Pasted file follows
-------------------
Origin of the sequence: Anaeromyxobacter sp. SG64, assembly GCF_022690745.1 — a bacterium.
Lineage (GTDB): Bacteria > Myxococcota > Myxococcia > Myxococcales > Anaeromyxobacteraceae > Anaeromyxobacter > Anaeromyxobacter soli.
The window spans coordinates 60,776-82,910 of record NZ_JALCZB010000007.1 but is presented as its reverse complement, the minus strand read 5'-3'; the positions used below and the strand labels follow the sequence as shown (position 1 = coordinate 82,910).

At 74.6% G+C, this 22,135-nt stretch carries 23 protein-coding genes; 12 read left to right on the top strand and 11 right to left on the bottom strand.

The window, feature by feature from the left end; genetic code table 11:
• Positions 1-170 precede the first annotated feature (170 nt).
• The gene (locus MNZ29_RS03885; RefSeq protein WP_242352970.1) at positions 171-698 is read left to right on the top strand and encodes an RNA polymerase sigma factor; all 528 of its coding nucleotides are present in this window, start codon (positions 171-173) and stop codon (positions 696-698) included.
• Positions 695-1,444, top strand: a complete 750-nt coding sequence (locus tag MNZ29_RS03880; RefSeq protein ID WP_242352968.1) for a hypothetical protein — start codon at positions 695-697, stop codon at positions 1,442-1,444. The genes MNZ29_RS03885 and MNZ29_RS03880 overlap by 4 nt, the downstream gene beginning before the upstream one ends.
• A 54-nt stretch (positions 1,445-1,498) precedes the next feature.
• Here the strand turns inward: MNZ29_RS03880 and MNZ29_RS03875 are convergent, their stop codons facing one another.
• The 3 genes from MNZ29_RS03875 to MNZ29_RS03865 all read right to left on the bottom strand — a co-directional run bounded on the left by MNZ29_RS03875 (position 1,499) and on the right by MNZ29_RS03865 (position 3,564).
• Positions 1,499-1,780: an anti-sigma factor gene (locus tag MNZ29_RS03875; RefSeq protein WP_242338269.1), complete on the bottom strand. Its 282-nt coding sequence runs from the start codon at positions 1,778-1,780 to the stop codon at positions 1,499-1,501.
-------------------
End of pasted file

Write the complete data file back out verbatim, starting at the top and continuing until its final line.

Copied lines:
Origin of the sequence: Anaeromyxobacter sp. SG64, assembly GCF_022690745.1 — a bacterium.
Lineage (GTDB): Bacteria > Myxococcota > Myxococcia > Myxococcales > Anaeromyxobacteraceae > Anaeromyxobacter > Anaeromyxobacter soli.
The window spans coordinates 60,776-82,910 of record NZ_JALCZB010000007.1 but is presented as its reverse complement, the minus strand read 5'-3'; the positions used below and the strand labels follow the sequence as shown (position 1 = coordinate 82,910).

At 74.6% G+C, this 22,135-nt stretch carries 23 protein-coding genes; 12 read left to right on the top strand and 11 right to left on the bottom strand.

The window, feature by feature from the left end; genetic code table 11:
• Positions 1-170 precede the first annotated feature (170 nt).
• The gene (locus MNZ29_RS03885; RefSeq protein WP_242352970.1) at positions 171-698 is read left to right on the top strand and encodes an RNA polymerase sigma factor; all 528 of its coding nucleotides are present in this window, start codon (positions 171-173) and stop codon (positions 696-698) included.
• Positions 695-1,444, top strand: a complete 750-nt coding sequence (locus tag MNZ29_RS03880; RefSeq protein ID WP_242352968.1) for a hypothetical protein — start codon at positions 695-697, stop codon at positions 1,442-1,444. The genes MNZ29_RS03885 and MNZ29_RS03880 overlap by 4 nt, the downstream gene beginning before the upstream one ends.
• A 54-nt stretch (positions 1,445-1,498) precedes the next feature.
• Here the strand turns inward: MNZ29_RS03880 and MNZ29_RS03875 are convergent, their stop codons facing one another.
• The 3 genes from MNZ29_RS03875 to MNZ29_RS03865 all read right to left on the bottom strand — a co-directional run bounded on the left by MNZ29_RS03875 (position 1,499) and on the right by MNZ29_RS03865 (position 3,564).
• Positions 1,499-1,780: an anti-sigma factor gene (locus tag MNZ29_RS03875; RefSeq protein WP_242338269.1), complete on the bottom strand. Its 282-nt coding sequence runs from the start codon at positions 1,778-1,780 to the stop codon at positions 1,499-1,501.